An increased adenoma detection rate (ADR) is associated with a reduced risk of interval colorectal cancer and death, according to a study published in Gastroenterology.

Michal F. Kaminski, from the Center of Oncology Institute and Medical Center for Postgraduate Education in Warsaw, Poland, and colleagues conducted a prospective cohort study of individuals who underwent a screening colonoscopy within the National Colorectal Cancer Screening Program in Poland from January 1, 2004, through December 31, 2008. Subjects were included if their endoscopist participated in at least 30 screening colonoscopies and in at least 2 annually held screening programs.

The authors collected data from 146,860 colonoscopies performed by 294 endoscopists. Participants were followed up from the date of colonoscopy to a diagnosis of interval colorectal cancer, date of scheduled surveillance, death, or end of the follow-up period (December 31, 2013).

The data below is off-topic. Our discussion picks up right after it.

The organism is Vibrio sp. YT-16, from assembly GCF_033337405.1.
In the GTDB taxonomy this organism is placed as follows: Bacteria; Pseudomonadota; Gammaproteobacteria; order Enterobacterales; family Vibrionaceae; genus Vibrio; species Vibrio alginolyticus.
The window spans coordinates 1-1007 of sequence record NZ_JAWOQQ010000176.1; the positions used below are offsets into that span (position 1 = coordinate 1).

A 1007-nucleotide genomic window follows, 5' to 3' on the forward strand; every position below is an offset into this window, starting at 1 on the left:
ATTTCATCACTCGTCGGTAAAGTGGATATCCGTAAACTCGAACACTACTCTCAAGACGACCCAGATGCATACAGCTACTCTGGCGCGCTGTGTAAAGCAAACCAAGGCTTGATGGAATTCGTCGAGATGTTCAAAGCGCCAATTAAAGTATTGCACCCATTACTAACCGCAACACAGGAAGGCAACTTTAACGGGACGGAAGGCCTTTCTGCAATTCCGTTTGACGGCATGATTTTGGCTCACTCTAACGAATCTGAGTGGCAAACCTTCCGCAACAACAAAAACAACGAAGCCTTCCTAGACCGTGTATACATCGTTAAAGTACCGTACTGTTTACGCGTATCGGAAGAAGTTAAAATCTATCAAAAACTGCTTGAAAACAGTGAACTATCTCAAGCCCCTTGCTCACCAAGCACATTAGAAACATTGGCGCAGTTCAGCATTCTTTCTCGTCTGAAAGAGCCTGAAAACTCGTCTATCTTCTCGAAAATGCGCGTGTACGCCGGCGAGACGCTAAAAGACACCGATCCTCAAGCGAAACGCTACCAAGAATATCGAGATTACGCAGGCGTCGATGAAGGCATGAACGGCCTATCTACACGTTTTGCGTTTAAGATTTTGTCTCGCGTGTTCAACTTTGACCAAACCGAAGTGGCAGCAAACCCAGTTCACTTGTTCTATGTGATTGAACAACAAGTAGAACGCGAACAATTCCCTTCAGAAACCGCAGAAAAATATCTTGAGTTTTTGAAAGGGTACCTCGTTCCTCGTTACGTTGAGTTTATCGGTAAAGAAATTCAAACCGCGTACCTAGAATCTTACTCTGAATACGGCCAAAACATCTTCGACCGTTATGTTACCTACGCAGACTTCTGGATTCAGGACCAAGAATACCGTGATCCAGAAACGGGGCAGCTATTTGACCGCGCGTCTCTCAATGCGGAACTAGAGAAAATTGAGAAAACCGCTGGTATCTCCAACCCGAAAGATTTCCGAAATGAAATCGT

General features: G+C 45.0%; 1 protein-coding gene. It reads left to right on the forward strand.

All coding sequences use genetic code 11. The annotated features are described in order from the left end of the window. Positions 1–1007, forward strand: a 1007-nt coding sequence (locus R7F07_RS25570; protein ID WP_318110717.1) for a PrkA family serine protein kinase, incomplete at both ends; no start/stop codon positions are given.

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Of the 158,950 individuals who underwent colonoscopy, 12,090 (7.6%) were excluded, leaving a total of 146,860 participants. Throughout the enrollment period, 219 endoscopists (74.5%) increased their annual ADR category. During 895,916 person-years of follow-up evaluation through the National Cancer Registry, the authors identified 168 interval colorectal cancers and 44 interval cancer deaths.

An increased ADR was associated with an adjusted hazard ratio of 0.63 for interval colorectal cancer and 0.50 for cancer death. Compared with no increase in ADR, reaching or maintaining the highest quintile ADR category (such as an ADR > 24.56%) decreased the adjusted hazard ratios for interval colorectal cancer and death to 0.27 and 0.18, respectively.

“We now show that an improvement in adenoma detection rate at screening colonoscopy, achieved by a comprehensive quality-assurance program, translates into reduced risks of interval colorectal cancer and colorectal cancer death,” reported the authors.


  1. Kaminski MF, Wieszczy P, Rupinski M, et al. Increased rate of adenoma detection associates with reduced risk of colorectal cancer and death. Gastroenterology. July 2017. doi: 10.1053/j.gastro.2017.04.006